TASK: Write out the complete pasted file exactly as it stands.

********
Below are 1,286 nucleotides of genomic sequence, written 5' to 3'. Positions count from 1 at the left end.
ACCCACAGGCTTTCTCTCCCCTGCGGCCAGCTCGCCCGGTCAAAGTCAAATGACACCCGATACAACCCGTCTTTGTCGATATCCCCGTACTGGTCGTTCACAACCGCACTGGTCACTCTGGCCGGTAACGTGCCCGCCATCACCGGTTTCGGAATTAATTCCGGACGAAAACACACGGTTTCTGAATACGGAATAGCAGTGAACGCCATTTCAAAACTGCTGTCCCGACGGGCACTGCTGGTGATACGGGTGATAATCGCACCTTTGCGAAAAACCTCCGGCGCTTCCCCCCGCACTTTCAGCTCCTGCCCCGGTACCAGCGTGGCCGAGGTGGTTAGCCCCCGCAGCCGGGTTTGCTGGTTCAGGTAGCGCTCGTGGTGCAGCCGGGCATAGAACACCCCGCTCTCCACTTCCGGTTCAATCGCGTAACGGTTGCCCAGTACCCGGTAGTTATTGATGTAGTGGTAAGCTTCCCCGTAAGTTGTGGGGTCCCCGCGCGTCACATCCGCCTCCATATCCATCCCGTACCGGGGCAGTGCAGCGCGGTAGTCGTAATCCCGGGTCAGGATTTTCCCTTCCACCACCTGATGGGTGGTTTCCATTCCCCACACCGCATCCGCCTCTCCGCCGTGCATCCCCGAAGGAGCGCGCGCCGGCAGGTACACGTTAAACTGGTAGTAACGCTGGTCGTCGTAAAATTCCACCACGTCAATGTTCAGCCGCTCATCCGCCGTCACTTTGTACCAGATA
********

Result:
Below are 1,286 nucleotides of genomic sequence, written 5' to 3'. Positions count from 1 at the left end.
ACCCACAGGCTTTCTCTCCCCTGCGGCCAGCTCGCCCGGTCAAAGTCAAATGACACCCGATACAACCCGTCTTTGTCGATATCCCCGTACTGGTCGTTCACAACCGCACTGGTCACTCTGGCCGGTAACGTGCCCGCCATCACCGGTTTCGGAATTAATTCCGGACGAAAACACACGGTTTCTGAATACGGAATAGCAGTGAACGCCATTTCAAAACTGCTGTCCCGACGGGCACTGCTGGTGATACGGGTGATAATCGCACCTTTGCGAAAAACCTCCGGCGCTTCCCCCCGCACTTTCAGCTCCTGCCCCGGTACCAGCGTGGCCGAGGTGGTTAGCCCCCGCAGCCGGGTTTGCTGGTTCAGGTAGCGCTCGTGGTGCAGCCGGGCATAGAACACCCCGCTCTCCACTTCCGGTTCAATCGCGTAACGGTTGCCCAGTACCCGGTAGTTATTGATGTAGTGGTAAGCTTCCCCGTAAGTTGTGGGGTCCCCGCGCGTCACATCCGCCTCCATATCCATCCCGTACCGGGGCAGTGCAGCGCGGTAGTCGTAATCCCGGGTCAGGATTTTCCCTTCCACCACCTGATGGGTGGTTTCCATTCCCCACACCGCATCCGCCTCTCCGCCGTGCATCCCCGAAGGAGCGCGCGCCGGCAGGTACACGTTAAACTGGTAGTAACGCTGGTCGTCGTAAAATTCCACCACGTCAATGTTCAGCCGCTCATCCGCCGTCACTTTGTACCAGATA